Scrolling through Pinterest, or reading a travel magazine, no one would think that traveling to these beautiful places has its down sides.
Most people don’t even realize the disadvantages until they are faced and forced to deal with them. I hope by sharing my experiences, that you will be able to avoid them.
Public restrooms: Use the nice toilet at your hotel or wherever you are staying before going out! It happened that while I was in Rome I had to use the bathroom really bad, only to find out that there was a huge line for the toilet and you were supposed to pay a tip for the washroom attendants. Some bathrooms are glisteningly clean and pleasant to use. Others are not worth the pocket change. Beware of free bathrooms at train and gas stations! Some of them are downright disgusting and I was dry heaving after opening the door to a public toilet at the Nurnberg train station! My tip: duck into a fast food restaurant like McDonalds since it usually doesn’t cost anything and there are no lines.
Paying at the grocery store: Cashiers ring up customers at lightning speed! It is expected that you have your money ready. If not, you have a line of impatient customers waiting behind you, an armful of groceries, and a cashier who is losing patience with you. To avoid this hassle, do have your money ready, and pack it all up (in a bag you brought yourself) while the cashier is ringing it all up. Or bring a buddy!
Strikes– During my short two years, striking sometimes affected my life in surprising ways. For instance, Deutsche Bahn (the German train system) organized strikes that lasted several weeks (I almost didn’t make it to an important exam). There was also a “Kita” strike last year where many kindergartens and daycares closed down in order to protest low wages. Of course Lufthansa is always striking. In short strikes were hit or miss, but when they affect you, it can be pretty inconvenient. Pay attention to the news, because some companies and organizations give advanced warning. Even if it is unavoidable (like with the train), it is not impossible to get where you need to go. Just really, really, really annoying.
No public drinking fountains-The first few months I was there, I was always walking around thirsty, hoping to catch sight of a drinking fountain in a public building. In Germany at least, I have never found a public drinking fountain and took my own reusable water bottle with me.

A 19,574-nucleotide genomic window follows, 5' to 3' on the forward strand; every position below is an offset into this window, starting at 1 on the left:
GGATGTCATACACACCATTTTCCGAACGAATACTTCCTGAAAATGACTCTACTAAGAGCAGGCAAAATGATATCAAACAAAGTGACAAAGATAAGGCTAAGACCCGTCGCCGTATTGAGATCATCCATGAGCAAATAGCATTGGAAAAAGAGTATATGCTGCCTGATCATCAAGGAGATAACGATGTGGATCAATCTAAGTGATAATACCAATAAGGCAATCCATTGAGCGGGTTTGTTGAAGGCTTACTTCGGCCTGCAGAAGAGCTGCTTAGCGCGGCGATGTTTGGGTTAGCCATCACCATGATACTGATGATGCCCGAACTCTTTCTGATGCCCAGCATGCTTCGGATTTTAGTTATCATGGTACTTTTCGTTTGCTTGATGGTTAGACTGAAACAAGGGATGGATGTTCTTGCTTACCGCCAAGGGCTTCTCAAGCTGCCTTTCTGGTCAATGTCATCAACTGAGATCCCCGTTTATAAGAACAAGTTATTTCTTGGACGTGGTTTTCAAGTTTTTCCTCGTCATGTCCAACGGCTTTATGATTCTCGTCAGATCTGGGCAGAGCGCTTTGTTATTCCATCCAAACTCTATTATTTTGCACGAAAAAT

Sorting the trash– Tourists won’t really run into this problem, but for those of you finding a home in Germany, trash sorting varies from state to state and is somewhat complex. For example, there is a difference between plastic and hard plastic, and some paper goes with the cardboard trash. It was annoying at first, but with some practice, it was easier to sort.
Hard shell, soft center– This is my personal opinion, but I’ve heard some other expats share my frustration, that Germans do not greet new-comers like they would in America. In America, neighbors ring your door bell and maybe spend a few minutes getting to know and welcome you to the neighborhood. In Germany, you are quietly smiled at and maybe said hello to, but it takes a few months to even make good acquaintance. But once you do, the German friends I have made will most likely be friends for life.
Smaller portions– Maybe it’s just me being a picky American, but the portions were smaller. I searched in vain for a steak bigger than the small expensive cuts they would serve at restaurants. Luckily at some restaurants this is not the case. I enjoyed the bigger portions at Bavarian restaurants 😉
No ice– Drinks come chilled in good restaurants, but you practically have to beg in Europe and Germany to get a few cubes of ice. Therefore I savor the glacier layer in my drinks here in the US!
Difficult dialects– I could listen to Bavarian all day long it is such a comfortable and quaint dialect. However for people new to Bavaria, it can be disorientating and sometimes sounds like a completely different language all together!
To “Sietzen” or not to “Sietzen”. That is the question!-For those of you who speak the language,”Sie” is the formal way to address an older person, a boss, a stranger, or generally someone you’d like to show respect to. But sometimes you are standing next to someone your own age and equal position at a job and you’re not sure if they would like you to address them informally. I always address them per “Sie” until they ask me to do otherwise.
Overall, I love Germany (Bavaria especially)! It was hard sometimes to think of items for this list, but these are things that were inconvenient for me. However, it was worth the price of living in a beautiful country.
What annoying things do you agree with? Disagree with? What would you add? Share in the conversation!